<meta charset="UTF-8"> // HTML5 
<meta http-equiv="Content-Type" content="text/html;charset=ISO-8859-1"> // HTML4

<!-- @CHARSET / No execute -->
&#60;section&#62;
    &#60;div class="row"&#62;
        &#60;div class="col-sm-12"&#62;
            &#60;section data-type="code"&#62;
                <#code> <!-- Run this --> </#code>
            &#60;/section&#62;
        &#60;/div&#62;
    &#60;/div&#62;
    &#60;div class="row"&#62;
        &#60;div class="col-sm-12" data-type="container-content"&#62;
            &#60;section data-type="text"&#62;
                &#60;u&#62; <!-- Don't run --> &#60;/u&#62; 
            &#60;/section&#62;
        &#60;/div&#62;
    &#60;/div&#62;
&#60;/section&#62;

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  • But still, as soon as I parse it, all the code will be executed so it doesn't make any sense. What I want is to execute all code, except the code between the <section date-type="code"></section> tags. – Jordy Dec 26 '17 at 23:35
1

If i didn't misunderstand it, you can use <plaintext> tag for rendering block as text on the page.

<plaintext>
    <#code></#code>
</plaintext>
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  • It's obsolete unfortunately. And it doesn't have a closing tag so I guess it would render all code after the tag as text. – Jordy Dec 28 '17 at 23:53
1

What about something like this?

// https://stackoverflow.com/questions/7477/autosizing-textarea-using-prototype
function FitToContent(id, maxHeight)
{
   var text = id && id.style ? id : document.getElementById(id);
   if (!text)
      return;

   /* Accounts for rows being deleted, pixel value may need adjusting */
   if (text.clientHeight == text.scrollHeight) {
      text.style.height = "30px";
   }

   var adjustedHeight = text.clientHeight;
   if (!maxHeight || maxHeight > adjustedHeight)
   {
      adjustedHeight = Math.max(text.scrollHeight, adjustedHeight);
      if (maxHeight)
         adjustedHeight = Math.min(maxHeight, adjustedHeight);
      if (adjustedHeight > text.clientHeight)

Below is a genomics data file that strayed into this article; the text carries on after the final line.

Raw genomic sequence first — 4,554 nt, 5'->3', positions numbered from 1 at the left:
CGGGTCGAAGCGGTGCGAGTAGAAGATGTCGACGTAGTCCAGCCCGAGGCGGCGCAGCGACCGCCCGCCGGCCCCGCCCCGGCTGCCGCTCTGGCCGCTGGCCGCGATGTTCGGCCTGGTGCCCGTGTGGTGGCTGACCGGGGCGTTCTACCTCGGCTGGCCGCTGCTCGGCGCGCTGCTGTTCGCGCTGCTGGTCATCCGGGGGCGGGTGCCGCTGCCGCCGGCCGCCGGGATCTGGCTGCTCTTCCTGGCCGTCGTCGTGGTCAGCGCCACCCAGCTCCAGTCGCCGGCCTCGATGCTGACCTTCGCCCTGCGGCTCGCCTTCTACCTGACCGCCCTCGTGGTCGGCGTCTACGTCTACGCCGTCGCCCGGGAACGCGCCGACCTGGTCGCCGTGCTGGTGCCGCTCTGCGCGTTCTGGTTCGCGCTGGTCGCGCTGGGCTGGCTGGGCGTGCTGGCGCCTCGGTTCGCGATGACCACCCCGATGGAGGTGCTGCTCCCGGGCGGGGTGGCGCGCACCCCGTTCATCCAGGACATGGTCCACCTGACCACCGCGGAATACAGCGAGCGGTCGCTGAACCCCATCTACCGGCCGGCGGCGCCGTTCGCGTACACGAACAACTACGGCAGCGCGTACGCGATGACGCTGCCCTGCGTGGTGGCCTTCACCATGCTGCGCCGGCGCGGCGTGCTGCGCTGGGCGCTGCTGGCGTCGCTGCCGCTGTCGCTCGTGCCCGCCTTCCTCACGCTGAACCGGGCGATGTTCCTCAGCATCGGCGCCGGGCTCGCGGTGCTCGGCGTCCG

text.style.height = adjustedHeight + "px";
   }
}

$('textarea').each(function(i,v){
  FitToContent($(v)[0], document.documentElement.clientHeight)
});
textarea {
  background: transparent;
  border: 0;
  font-family: 'Times New Roman';
  font-size: 1em;
  width: 100%;
}
<script src="https://ajax.googleapis.com/ajax/libs/jquery/2.1.1/jquery.min.js"></script>
<section>
    <div class="row">
        <div class="col-sm-12">
            <h4>First code block</h4>
            <section data-type="code">
                <textarea class='code'><#code>
    <h2>FreeMarker Spring MVC Hello World</h2>
    <table class="datatable">
        <tr>
            <th>Make</th><th>Model</th>
        </tr>
        <#list model["carList"] as car>
        <tr>
            <td>${car.make}</td>
            <td>${car.model}</td>
        </tr>
        </#list>
    </table>
</#code></textarea>
            </section>
        </div>
    </div>
    <div class="row">
        <div class="col-sm-12" data-type="container-content">
            <h4>Regular HTML section</h4>
            <section data-type="text">
                <u>Lorem</u> ipsum
            </section>
        </div>
    </div>
      <div class="row">
        <div class="col-sm-12">
            <h4>Second code block</h4>
            <section data-type="code">
                <textarea class='code'><#code>
    <table class="datatable">
        <tr>
            <th>Name</th><th>Email</th>
        </tr>
        <#list model["personList"] as person>
        <tr>
            <td>${person.name}</td>
            <td>${person.email}</td>
        </tr>
        </#list>
    </table>
</#code></textarea>
            </section>
        </div>
    </div>
</section>